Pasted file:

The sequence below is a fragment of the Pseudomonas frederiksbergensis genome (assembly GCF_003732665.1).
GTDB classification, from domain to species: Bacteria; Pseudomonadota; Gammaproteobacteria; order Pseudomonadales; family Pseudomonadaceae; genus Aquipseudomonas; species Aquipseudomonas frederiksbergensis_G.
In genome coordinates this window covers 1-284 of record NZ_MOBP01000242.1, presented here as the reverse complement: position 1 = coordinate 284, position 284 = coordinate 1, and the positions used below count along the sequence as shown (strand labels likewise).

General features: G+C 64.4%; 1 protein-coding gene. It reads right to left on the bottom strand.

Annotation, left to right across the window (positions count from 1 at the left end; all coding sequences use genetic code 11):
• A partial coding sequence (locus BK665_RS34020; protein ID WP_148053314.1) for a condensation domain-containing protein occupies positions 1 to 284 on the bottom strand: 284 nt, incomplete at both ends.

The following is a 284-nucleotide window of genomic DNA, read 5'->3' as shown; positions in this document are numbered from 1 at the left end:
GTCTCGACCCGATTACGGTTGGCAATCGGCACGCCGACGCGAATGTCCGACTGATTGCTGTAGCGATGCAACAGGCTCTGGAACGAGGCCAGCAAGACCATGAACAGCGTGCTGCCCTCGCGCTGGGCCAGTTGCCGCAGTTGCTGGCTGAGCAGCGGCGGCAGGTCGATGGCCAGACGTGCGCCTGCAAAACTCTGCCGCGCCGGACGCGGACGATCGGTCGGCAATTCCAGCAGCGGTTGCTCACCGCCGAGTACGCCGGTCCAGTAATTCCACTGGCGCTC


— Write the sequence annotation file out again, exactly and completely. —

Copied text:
The sequence below is a fragment of the Pseudomonas frederiksbergensis genome (assembly GCF_003732665.1).
GTDB classification, from domain to species: Bacteria; Pseudomonadota; Gammaproteobacteria; order Pseudomonadales; family Pseudomonadaceae; genus Aquipseudomonas; species Aquipseudomonas frederiksbergensis_G.
In genome coordinates this window covers 1-284 of record NZ_MOBP01000242.1, presented here as the reverse complement: position 1 = coordinate 284, position 284 = coordinate 1, and the positions used below count along the sequence as shown (strand labels likewise).

General features: G+C 64.4%; 1 protein-coding gene. It reads right to left on the bottom strand.

Annotation, left to right across the window (positions count from 1 at the left end; all coding sequences use genetic code 11):
• A partial coding sequence (locus BK665_RS34020; protein ID WP_148053314.1) for a condensation domain-containing protein occupies positions 1 to 284 on the bottom strand: 284 nt, incomplete at both ends.

The following is a 284-nucleotide window of genomic DNA, read 5'->3' as shown; positions in this document are numbered from 1 at the left end:
GTCTCGACCCGATTACGGTTGGCAATCGGCACGCCGACGCGAATGTCCGACTGATTGCTGTAGCGATGCAACAGGCTCTGGAACGAGGCCAGCAAGACCATGAACAGCGTGCTGCCCTCGCGCTGGGCCAGTTGCCGCAGTTGCTGGCTGAGCAGCGGCGGCAGGTCGATGGCCAGACGTGCGCCTGCAAAACTCTGCCGCGCCGGACGCGGACGATCGGTCGGCAATTCCAGCAGCGGTTGCTCACCGCCGAGTACGCCGGTCCAGTAATTCCACTGGCGCTC